Published in: Australasian Marketing Journal (AMJ)
Cited as: Le TT, Nguyen TNQ, Tran QHM. When Giving is Good for Encouraging Social Entrepreneurship. Australasian Marketing Journal. 2020;28(4):253-262. doi:10.1016/j.ausmj.2020.05.005
With this research, the authors attempt to examine the relationship between empathy and social entrepreneurial intention which is considered an important yet under-researched facet of social entrepreneurship literature.
We develop a cognitive-affect model of social entrepreneurship that begins with empathy (i.e. perspective taking and empathic concern) and progresses through prosocial behavior to social entrepreneurship intention. We further propose two contingencies – namely entrepreneurial opportunity evaluation and exploitation – that moderate the proposed relationships. We verify theses effects with a sample of 537 respondents. Results suggest that prosocial behavior mediates the relationship between empathy (perspective taking and empathic concern) and social entrepreneurial intention. We also find that opportunity evaluation and opportunity exploitation moderate this mediating pathway.
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Recommendations from this resource
“1. The limited scope of this study, which focuses on undergraduate and postgraduate students, limis the generalizability of the findings. Future research may apply the conceptual framework to working adults.
2. Future research could enhance our understanding of the indirect effect of empathy by examining other types of employee attitudes and behaviors.
“This study provides business leaders, policymakers, and entrepreneurship educators with several important managerial implications.
1. Findings recommend that the ability to sense others’ thoughts and feeling are of paramount importance in identifying and supporting promising social entrepreneurs. As perspective taking and empathic concern are two crucial prerequisites for social entrepreneurship activities, business leaders are recommended to offer opportunities for their employees to learn and develop their abilities to apprehend and react to customers’ thoughts and feelings.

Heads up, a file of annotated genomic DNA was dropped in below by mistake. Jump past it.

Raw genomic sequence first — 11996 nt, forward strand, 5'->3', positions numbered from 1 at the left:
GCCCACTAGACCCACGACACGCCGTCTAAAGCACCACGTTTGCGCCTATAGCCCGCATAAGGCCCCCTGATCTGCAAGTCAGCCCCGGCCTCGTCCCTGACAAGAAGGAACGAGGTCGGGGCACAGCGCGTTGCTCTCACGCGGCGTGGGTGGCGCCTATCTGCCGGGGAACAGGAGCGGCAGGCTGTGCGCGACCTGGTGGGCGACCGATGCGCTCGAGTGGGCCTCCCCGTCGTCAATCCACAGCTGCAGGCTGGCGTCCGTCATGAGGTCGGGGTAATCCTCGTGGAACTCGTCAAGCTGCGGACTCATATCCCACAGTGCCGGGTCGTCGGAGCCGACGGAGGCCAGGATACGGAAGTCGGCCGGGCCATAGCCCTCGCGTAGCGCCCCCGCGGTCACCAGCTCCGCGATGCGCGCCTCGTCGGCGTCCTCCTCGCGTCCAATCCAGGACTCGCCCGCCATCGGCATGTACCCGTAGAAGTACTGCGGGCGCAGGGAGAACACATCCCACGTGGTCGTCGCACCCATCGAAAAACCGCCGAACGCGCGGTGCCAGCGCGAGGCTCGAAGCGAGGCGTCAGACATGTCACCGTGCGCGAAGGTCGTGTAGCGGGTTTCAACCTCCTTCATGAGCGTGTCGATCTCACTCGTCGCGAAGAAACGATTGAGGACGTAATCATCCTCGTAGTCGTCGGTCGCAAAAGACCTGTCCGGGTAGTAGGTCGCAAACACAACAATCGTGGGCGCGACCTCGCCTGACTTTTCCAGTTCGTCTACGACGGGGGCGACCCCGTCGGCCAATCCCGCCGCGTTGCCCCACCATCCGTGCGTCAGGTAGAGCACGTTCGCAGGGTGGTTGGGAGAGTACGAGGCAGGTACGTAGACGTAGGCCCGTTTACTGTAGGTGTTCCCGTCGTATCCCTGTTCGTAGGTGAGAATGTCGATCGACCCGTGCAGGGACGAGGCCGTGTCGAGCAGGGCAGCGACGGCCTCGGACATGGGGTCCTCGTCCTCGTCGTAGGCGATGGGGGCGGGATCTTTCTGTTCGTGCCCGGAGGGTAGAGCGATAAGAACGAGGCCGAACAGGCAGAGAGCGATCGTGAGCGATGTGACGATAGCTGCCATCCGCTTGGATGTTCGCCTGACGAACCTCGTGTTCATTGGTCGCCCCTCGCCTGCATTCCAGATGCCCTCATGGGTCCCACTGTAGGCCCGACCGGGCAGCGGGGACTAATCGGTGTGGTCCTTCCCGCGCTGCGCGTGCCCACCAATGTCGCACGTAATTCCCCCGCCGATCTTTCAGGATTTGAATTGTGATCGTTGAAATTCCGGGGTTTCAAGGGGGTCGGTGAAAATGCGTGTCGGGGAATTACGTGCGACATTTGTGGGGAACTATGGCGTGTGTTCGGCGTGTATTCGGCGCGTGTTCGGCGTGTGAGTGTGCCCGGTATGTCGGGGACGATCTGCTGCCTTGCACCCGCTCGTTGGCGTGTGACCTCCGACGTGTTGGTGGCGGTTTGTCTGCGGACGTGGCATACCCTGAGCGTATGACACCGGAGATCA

2. Second, managers’ understanding of how prosocial behaviour intervenes the relationship between empathy and social entrepreneurial intention suggests that prosocial behaviour can be broadened and deepened by appropriate training programs. Firms valuing entrepreneurial and socially concerned employees should recognize that cooperative group values and norms are of paramount importance. They should not only implement financial but also non-financial schemes to cultivate and foster a prosocial mindset that tap into employees’ desires for considering others’ goals and attaching more importance to the well-being of the group.
3. Third, managers should also note that opportunity contingencies shape the impact of prosocial behavior on social entrepreneurial intention by accentuating the role of opportunity evaluation and opportunity exploitation. The effect of prosocial behavior on social entrepreneurial intention is strengthened when both opportunity evaluation and opportunity exploitation are high. This implies that when individuals perceive a positive evaluation of ‘what will be’ if the opportunity was exploited – that is when they see this business opportunity is worth considering – they are more likely to engage in establishing social businesses.
4. Moreover, the results suggest that not only does opportunity evaluation matter but also the pursuit of an actual opportunity in the form of a decisive action (e.g. how to allocate available resources to develop new products) can play a central role. When resource allocation decisions on the likelihood for the opportunity to be exploited appropriately and successfully are taken into consideration, this opportunity exploitation provides fertile conditions for social entrepreneurial intention to thrive.